Nothing warned Lindsey and Justin Wagner that their second child would be born with a problem.
When little Edith, now 21 months old, arrived, a nurse said, “Not to alarm you, but your daughter has a cleft palate.”
Cleft palates and cleft lips occur when those areas do not form correctly during development. Both situations require surgery.
Cleft lip surgery typically is done at three months of age.
“We feel that particular age balances safety (with general anesthesia) with the ability of very young children to scar better,” said Dr. Joseph DeSantis, board-certified plastic surgeon and the director of cleft lip and palate program at Geisinger. “Children who are very young scar with less of a scar than children who are older.”
The surgery takes about two to two-and-a-half hours, and the child stays in the hospital overnight.
“Keeping them overnight ensures that they are eating well, and everything looks good, and their parents are comfortable with their care,” DeSantis said.
Cleft palate surgery is typically done between 9 and 12 months and takes about two-and-a-half hours.
“At that age, technically the surgery is easier and more successful,” DeSantis said, “because the child has had time to grow a bit, so we have more tissue to work with.”
Lacking a roof
In Edith Wagner’s case, both her hard palate (at the front of her mouth) and soft palate (back by the uvula) were affected.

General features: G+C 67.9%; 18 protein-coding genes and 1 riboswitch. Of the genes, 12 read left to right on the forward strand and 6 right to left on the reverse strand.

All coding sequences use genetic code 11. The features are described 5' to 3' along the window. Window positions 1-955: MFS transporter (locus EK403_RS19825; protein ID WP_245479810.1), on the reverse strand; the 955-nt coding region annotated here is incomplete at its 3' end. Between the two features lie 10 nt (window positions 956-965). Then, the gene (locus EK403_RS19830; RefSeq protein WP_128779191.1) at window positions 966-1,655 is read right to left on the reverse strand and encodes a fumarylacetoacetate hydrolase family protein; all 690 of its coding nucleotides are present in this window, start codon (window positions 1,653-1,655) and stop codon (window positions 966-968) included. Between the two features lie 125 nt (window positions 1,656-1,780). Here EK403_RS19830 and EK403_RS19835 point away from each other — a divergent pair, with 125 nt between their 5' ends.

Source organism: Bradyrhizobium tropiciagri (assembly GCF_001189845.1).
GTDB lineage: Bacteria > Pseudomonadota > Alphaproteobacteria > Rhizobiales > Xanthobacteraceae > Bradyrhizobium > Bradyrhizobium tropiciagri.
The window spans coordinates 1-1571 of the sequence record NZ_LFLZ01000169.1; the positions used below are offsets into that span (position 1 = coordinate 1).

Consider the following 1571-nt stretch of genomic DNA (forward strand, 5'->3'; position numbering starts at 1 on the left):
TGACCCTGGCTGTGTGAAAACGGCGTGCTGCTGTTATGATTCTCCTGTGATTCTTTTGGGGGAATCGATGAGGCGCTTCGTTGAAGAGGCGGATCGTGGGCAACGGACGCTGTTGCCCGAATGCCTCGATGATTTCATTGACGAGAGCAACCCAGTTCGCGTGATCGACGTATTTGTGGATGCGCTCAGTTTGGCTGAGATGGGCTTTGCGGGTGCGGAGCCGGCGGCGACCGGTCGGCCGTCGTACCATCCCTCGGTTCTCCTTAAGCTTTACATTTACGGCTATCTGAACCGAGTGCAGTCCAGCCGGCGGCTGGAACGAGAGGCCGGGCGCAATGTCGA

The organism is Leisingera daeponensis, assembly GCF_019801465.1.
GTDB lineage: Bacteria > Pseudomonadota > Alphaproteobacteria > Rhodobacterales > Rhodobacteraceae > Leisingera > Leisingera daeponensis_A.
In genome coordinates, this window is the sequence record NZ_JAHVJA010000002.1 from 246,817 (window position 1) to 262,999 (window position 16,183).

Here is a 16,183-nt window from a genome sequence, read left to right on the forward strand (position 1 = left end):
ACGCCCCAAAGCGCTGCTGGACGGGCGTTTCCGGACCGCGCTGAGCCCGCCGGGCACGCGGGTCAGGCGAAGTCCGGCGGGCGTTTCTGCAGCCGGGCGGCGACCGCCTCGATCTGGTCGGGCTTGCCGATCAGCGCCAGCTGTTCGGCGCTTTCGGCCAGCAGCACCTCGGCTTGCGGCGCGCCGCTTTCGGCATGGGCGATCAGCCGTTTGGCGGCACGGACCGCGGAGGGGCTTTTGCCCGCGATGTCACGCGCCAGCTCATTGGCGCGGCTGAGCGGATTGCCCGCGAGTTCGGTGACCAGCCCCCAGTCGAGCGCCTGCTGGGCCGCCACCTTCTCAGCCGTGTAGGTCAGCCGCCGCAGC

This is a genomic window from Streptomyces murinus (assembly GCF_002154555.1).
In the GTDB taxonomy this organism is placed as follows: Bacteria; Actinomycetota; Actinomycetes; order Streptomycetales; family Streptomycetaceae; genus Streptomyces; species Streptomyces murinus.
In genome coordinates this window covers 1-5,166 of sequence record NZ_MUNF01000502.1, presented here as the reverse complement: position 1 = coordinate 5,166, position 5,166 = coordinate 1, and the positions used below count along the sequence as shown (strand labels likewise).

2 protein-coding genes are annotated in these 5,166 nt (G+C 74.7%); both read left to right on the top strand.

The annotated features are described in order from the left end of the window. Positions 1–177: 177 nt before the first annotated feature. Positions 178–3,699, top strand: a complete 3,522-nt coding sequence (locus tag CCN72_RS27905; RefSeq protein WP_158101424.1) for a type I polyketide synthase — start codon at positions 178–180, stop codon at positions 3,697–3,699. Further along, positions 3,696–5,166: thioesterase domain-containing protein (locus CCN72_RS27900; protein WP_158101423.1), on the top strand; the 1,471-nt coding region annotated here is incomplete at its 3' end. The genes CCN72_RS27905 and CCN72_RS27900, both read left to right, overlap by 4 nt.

“She had no roof of her mouth,” Lindsey said. “She had absolutely nothing. Sometimes when she would drink milk, it would go right out her nose. That was rough.”
A cleft specialty bottle, which requires very little sucking, helped her drink.
Edith was also diagnosed with Pierre Robin Sequence (PRS) because her chin was flat — possibly from jamming her hand against it in the uterus, but no one knows for sure.
“I did a lot of ‘mom guilt,’” Lindsey said. “I thought it was my fault.”
She felt better after talking with DeSantis’s colleague, Dr. Christian Kauffman, plastic surgeon and chair of the Department of Plastic and Reconstructive Surgery at Geisinger. As far as they can tell, Edith’s cleft palate was a fluke. Kauffman performed her surgery when she was just shy of 11 months old.
“I kept it really cool. I cried a little bit when I handed her off to the nurse,” Lindsey said. In recovery, she was allowed to hold Edith. “She started crying, but then she saw that I was there, and she snuggled in on my chest.”
Doing surgery before 12 months is important because that’s when children start meaningful speech. The palate closes the nose from the mouth and allows us to make consonant sounds like P, B, S and T. In a cleft palate, air goes out through the nose, making it impossible to form those sounds.
“We don’t like to go too much after 12 months,” Dr. DeSantis said. “We want children to learn those sounds early on.”
Cleft palate patients commonly stay in the hospital two days.
“It does take a little longer to start feeding again,” Dr. DeSantis said. “It can be painful, or it just feels different to them, so they almost have to get used to it.”